One possible way to find hints to answers of questions raised in Muzzulini's report such as: what exactly distinguishes the diatonic major scale from any arbitrary one, or: what exactly is the musical relevance of Mazzola's mathematical structures, is to apply the theory. So I started defining harmonic structures differing more or less from classical theory and investigating them  partly with mathematical methods, partly in form of musical experiments. Some results are listed in the table below.
Ma  Mu (Terms of use) 

OnToSû,
SoNaTa A composition (sounding a little oldfashioned) based on a structure that differs only slightly from classical harmony. With this piece as an example, the underlying theory is explained in detail. 
Midi File Score (PDF)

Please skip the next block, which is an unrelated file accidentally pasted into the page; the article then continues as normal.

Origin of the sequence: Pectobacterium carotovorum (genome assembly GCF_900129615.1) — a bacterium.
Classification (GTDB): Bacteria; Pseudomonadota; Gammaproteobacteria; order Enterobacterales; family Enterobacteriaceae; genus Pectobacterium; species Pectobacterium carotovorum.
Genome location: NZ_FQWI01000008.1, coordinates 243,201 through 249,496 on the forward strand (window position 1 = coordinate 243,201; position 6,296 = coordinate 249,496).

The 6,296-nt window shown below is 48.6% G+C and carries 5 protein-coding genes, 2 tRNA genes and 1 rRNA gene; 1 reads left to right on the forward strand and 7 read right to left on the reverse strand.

Scale 57 A slightly more exotic harmonic structure with only one cadenceset. 
57_1.mid Not finished yet (latest version: 20010320) and performed badly  but you can already hear the modulations. 
Wholetone scale Yet another harmonic structure, quite bizarre this time: based on the wholetone scale, but with similar properties as harmonic minor. 

Wholetone scale in 19tone equal temperament A first example for the natural application odf the theory in alternative tunings. 
Gon Dance (MP3) 
Literature:
 Mazzola, G.: Geometrie der Töne, Elemente der mathematischen Musiktheorie, Birkhäuser, Basel 1990.
 Muzzulini, D.: Musical Modulation by Symmetries, Research Report Mo. 9002, Juli 1990, SAM ETH. Also appeared in: Journal of Music Theory, Volume 39
 Schönberg, A: Harmonielehre (1911). Universal Edition, Wien 1966.
 Mazzola, G.:The Topos of Music, Geometric Logic of Concepts, Theory, and Performance, Birkhäuser, Basel 2002.